"The short game is difficult if you miss the green," Assistant Professional Mike Reeck said. "It's definitely not an easy course."
On TPC Myrtle Beach's 10th hole, the fairway drops off on the right side, but that helps add length to some shots. From there, you have to avoid water that cozies up to the green on the right side, with huge bunkers left. The 11th hole hems drives in between water that extends much farther out than it should on the left and trees on the right. From there, it's a balancing act to feed your shot to the green without falling off to the right again.
Fazio separated tees again on the par-5 14th hole, giving a foursome very different holes if one is playing the front tees, where he eliminated most of the marsh carry. Everyone else has to place their drives carefully to avoid ramming into the side of the elevated fairway or the huge bunker also on the left. There are a few more bunkers on the way to the green, which has an elevated path to the green. If you fall off the path, you have a touchy pitch shot up to the green.
For some reason, the 15th hole seems to play tricks on you when teeing off. Yes, there is marsh on the left side, not really too much in play, but for some reason, you'll push it right. All three people in our group did it. From there, you have to extract yourself from the trees to get to the elevated green that's 39 yards deep.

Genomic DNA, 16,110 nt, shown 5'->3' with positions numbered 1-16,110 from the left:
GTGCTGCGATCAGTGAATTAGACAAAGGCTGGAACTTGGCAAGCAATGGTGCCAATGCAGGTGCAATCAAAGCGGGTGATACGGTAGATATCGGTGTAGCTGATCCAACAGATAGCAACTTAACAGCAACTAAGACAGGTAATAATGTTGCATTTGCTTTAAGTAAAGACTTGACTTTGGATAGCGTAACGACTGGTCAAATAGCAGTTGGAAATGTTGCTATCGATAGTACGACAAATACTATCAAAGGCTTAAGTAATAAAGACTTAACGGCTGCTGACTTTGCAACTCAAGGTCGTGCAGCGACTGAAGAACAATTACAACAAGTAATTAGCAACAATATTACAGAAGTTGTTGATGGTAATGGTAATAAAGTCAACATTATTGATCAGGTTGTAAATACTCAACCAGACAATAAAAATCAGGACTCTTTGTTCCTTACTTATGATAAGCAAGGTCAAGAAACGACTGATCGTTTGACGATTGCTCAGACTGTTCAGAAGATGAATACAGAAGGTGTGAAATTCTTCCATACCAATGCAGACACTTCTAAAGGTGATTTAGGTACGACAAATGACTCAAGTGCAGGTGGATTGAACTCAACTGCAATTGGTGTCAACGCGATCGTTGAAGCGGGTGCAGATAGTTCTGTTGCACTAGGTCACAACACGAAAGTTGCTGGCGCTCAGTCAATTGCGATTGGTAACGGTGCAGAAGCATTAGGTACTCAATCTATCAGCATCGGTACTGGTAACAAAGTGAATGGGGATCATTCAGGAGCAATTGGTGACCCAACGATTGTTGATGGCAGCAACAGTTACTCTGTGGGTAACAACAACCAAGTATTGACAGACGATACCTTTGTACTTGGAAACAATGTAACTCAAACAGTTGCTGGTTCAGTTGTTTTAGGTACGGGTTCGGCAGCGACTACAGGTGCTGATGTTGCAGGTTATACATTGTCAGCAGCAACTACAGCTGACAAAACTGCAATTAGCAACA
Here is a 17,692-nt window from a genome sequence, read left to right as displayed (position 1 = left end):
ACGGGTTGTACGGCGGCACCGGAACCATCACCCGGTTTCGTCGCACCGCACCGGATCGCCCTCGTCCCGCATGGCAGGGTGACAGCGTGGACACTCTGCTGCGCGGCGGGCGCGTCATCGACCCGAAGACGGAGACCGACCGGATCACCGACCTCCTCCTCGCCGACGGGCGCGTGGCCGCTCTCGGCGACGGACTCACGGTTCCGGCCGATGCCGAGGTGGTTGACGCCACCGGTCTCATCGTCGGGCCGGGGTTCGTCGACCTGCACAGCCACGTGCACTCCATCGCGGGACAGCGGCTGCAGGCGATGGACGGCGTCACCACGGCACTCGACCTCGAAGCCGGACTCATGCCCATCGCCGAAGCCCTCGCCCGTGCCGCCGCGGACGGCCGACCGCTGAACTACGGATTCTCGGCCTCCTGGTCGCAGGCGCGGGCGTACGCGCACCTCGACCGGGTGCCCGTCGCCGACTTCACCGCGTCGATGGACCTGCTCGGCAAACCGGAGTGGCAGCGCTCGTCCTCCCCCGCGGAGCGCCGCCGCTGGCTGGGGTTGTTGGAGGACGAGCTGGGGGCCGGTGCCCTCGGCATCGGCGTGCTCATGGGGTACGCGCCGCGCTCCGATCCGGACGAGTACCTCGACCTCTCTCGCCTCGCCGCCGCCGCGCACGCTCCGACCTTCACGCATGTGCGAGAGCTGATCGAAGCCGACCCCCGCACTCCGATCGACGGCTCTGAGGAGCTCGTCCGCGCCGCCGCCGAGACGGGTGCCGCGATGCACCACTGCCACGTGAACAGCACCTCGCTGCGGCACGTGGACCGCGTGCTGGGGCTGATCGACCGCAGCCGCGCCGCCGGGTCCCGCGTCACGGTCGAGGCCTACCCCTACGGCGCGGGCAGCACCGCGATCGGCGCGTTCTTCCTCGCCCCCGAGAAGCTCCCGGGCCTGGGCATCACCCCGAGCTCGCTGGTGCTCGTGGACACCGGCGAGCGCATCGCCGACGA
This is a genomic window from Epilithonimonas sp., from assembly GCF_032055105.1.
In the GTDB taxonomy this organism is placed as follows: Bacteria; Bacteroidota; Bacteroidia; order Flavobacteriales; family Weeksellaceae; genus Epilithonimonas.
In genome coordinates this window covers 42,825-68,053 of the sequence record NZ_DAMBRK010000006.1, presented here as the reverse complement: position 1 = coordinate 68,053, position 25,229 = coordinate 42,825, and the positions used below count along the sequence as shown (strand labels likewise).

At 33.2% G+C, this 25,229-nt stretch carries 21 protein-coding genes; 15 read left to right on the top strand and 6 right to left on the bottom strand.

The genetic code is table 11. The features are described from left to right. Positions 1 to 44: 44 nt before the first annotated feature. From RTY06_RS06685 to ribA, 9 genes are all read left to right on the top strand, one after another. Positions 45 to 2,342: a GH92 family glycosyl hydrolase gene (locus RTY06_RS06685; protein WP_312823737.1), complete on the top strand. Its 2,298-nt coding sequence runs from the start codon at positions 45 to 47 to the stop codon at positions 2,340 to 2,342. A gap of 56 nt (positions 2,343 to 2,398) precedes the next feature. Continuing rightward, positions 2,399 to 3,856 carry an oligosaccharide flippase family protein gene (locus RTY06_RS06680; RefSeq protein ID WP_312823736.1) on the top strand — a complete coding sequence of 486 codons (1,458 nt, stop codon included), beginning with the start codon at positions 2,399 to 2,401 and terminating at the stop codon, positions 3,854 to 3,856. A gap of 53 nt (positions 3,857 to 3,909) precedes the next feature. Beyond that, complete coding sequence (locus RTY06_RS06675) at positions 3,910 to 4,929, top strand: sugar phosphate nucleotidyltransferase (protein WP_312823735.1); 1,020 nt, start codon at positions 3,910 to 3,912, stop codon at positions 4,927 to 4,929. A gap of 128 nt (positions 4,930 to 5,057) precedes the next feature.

Reeck says the golf course reserves its key holes for the end, starting with the seemingly innocuous par-3 17th, which is longer than it appears. It's guarded on the left side by a bunker in which it's questionable whether daylight can reach the bottom. If you are over-exuberant in extracting a shot from it, you'll probably end up in the water because the green sharply slopes that way. Makes shots on the green bogey possibilities, too. It's a wicked little hole.
The 18th is a great par 5 that requires keeping your ball a whisker left of center to avoid a stream on the right side that then swoops across the fairway about 200 yards out. If you clear that successfully, you're faced with an offset green slammed right up against the water. Drift left on your approach shot, it's wet. Right, it's sandy.
TPC Myrtle Beach is a top-notch course that won't let you down in any respect. Not the service, not the course conditions, not the design. Carved through a pine forest with lots of elevation changes and plenty of water, you'll feel like you're in the middle of the wilderness, just you, your golf partners and a little white ball.
November 16, 2010
Lisa Allen is a golf, travel and business writer based in Beaufort, S.C. She has edited newspapers, magazines and books in Michigan, Indiana and South Carolina. Follow her on Twitter @LAllenSC.
Any opinions expressed above are those of the writer and do not necessarily represent the views of the management.
Referred to by its hosts as a "hidden gem," the greens alone at Sterling Hills Golf Club in Camarillo, Calif. make this a stone worth turning over. Located an hour northwest of L.A., it's a pleasing, quiet and generally engaging round that will appease players of all levels.
... full article »